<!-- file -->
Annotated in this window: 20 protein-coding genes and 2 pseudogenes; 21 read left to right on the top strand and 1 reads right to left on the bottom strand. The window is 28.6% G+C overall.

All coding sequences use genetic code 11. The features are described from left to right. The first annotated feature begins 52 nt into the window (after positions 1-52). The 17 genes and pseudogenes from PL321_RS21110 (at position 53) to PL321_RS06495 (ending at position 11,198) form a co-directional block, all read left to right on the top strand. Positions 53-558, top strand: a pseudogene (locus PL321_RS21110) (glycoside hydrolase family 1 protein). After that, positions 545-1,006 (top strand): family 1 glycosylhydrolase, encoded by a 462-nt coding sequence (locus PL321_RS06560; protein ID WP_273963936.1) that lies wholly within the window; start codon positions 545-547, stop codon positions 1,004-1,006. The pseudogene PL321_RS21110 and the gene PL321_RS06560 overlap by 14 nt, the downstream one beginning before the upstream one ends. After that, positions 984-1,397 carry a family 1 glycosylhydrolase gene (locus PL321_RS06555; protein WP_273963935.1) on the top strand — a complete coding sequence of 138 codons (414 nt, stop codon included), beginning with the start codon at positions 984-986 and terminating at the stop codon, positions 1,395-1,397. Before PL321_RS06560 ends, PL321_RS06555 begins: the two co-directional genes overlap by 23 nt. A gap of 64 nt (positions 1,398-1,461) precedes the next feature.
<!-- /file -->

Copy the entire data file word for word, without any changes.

Annotated in this window: 20 protein-coding genes and 2 pseudogenes; 21 read left to right on the top strand and 1 reads right to left on the bottom strand. The window is 28.6% G+C overall.

All coding sequences use genetic code 11. The features are described from left to right. The first annotated feature begins 52 nt into the window (after positions 1-52). The 17 genes and pseudogenes from PL321_RS21110 (at position 53) to PL321_RS06495 (ending at position 11,198) form a co-directional block, all read left to right on the top strand. Positions 53-558, top strand: a pseudogene (locus PL321_RS21110) (glycoside hydrolase family 1 protein). After that, positions 545-1,006 (top strand): family 1 glycosylhydrolase, encoded by a 462-nt coding sequence (locus PL321_RS06560; protein ID WP_273963936.1) that lies wholly within the window; start codon positions 545-547, stop codon positions 1,004-1,006. The pseudogene PL321_RS21110 and the gene PL321_RS06560 overlap by 14 nt, the downstream one beginning before the upstream one ends. After that, positions 984-1,397 carry a family 1 glycosylhydrolase gene (locus PL321_RS06555; protein WP_273963935.1) on the top strand — a complete coding sequence of 138 codons (414 nt, stop codon included), beginning with the start codon at positions 984-986 and terminating at the stop codon, positions 1,395-1,397. Before PL321_RS06560 ends, PL321_RS06555 begins: the two co-directional genes overlap by 23 nt. A gap of 64 nt (positions 1,398-1,461) precedes the next feature.